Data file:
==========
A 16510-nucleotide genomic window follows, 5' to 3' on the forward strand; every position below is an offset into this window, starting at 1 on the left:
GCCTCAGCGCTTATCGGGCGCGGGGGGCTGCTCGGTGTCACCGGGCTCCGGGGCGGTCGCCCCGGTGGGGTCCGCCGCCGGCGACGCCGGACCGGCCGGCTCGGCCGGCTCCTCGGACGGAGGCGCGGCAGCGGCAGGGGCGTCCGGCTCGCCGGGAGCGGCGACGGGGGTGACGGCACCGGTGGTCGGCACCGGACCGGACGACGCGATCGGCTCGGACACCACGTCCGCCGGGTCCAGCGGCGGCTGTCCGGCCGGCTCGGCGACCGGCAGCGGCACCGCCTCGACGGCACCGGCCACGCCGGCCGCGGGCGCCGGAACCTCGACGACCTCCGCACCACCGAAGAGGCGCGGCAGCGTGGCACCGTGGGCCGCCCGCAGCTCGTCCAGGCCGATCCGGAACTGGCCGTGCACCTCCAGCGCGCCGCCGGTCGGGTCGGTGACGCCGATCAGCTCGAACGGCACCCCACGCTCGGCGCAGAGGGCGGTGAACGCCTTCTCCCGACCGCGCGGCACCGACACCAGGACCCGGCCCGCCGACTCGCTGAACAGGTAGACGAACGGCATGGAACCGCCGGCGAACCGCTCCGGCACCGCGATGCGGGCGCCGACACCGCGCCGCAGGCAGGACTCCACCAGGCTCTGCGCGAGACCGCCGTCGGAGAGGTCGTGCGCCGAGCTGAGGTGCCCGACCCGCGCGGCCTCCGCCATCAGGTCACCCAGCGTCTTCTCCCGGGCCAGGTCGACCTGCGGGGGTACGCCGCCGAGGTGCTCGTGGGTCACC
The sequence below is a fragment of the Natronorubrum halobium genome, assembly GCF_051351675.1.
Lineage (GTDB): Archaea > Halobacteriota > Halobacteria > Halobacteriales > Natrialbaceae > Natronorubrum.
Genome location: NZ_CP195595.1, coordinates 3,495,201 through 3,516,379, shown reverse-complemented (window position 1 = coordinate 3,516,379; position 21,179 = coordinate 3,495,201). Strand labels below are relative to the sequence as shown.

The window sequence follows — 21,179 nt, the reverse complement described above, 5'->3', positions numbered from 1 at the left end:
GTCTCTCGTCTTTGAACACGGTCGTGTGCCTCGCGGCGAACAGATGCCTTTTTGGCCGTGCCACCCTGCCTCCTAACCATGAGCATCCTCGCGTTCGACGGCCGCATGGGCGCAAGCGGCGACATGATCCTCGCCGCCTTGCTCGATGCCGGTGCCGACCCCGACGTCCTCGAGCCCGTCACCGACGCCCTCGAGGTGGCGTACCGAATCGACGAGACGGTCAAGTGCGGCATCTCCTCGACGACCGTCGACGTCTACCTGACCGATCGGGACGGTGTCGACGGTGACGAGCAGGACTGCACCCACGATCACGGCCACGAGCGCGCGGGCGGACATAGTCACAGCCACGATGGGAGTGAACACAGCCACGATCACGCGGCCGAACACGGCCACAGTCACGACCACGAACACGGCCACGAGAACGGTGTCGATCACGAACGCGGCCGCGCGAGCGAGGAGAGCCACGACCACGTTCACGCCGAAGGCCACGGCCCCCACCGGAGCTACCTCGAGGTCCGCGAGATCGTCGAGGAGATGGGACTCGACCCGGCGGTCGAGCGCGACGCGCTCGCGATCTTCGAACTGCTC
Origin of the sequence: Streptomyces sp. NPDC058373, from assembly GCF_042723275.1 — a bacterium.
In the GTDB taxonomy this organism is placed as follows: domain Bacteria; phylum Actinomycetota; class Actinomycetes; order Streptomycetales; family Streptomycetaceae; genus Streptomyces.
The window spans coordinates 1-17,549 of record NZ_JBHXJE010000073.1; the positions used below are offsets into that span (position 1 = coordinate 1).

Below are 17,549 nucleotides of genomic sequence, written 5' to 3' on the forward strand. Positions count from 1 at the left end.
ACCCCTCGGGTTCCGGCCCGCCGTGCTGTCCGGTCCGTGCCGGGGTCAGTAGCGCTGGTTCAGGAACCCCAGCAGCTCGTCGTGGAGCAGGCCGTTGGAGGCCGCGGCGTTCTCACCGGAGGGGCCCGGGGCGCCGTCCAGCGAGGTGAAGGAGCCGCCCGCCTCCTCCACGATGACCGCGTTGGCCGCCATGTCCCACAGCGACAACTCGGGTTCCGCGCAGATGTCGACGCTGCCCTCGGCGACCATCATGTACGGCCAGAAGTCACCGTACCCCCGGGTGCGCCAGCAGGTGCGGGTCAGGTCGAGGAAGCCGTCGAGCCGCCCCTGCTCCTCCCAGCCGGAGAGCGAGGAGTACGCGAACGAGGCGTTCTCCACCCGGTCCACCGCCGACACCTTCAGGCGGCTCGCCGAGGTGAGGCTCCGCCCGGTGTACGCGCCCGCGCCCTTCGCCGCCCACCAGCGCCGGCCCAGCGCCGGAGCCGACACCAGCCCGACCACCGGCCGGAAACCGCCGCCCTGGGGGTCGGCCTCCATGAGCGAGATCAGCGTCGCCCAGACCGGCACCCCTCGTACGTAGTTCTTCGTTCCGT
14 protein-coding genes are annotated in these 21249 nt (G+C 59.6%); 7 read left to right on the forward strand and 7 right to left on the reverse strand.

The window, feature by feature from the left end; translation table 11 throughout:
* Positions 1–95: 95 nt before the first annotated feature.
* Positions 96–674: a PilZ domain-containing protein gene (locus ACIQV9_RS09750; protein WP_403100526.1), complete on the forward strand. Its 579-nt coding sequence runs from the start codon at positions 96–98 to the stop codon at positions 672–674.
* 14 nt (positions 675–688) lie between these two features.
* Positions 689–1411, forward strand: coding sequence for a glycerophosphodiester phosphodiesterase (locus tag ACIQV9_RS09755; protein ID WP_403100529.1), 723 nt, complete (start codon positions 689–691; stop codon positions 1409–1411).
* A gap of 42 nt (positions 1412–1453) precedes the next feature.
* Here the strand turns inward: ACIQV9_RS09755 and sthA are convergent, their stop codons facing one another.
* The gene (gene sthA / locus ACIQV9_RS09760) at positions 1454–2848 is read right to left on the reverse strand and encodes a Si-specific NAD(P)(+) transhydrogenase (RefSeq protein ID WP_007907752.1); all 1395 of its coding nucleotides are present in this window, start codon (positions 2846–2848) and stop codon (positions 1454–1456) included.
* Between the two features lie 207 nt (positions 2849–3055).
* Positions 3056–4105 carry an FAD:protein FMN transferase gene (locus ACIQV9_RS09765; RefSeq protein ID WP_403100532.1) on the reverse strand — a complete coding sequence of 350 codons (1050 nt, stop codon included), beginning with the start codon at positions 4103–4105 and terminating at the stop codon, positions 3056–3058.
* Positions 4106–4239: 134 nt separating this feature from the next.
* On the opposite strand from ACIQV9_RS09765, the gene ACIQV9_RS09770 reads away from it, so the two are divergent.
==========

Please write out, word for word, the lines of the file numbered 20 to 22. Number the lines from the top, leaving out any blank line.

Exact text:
* Here the strand turns inward: ACIQV9_RS09755 and sthA are convergent, their stop codons facing one another.
* The gene (gene sthA / locus ACIQV9_RS09760) at positions 1454–2848 is read right to left on the reverse strand and encodes a Si-specific NAD(P)(+) transhydrogenase (RefSeq protein ID WP_007907752.1); all 1395 of its coding nucleotides are present in this window, start codon (positions 2846–2848) and stop codon (positions 1454–1456) included.
* Between the two features lie 207 nt (positions 2849–3055).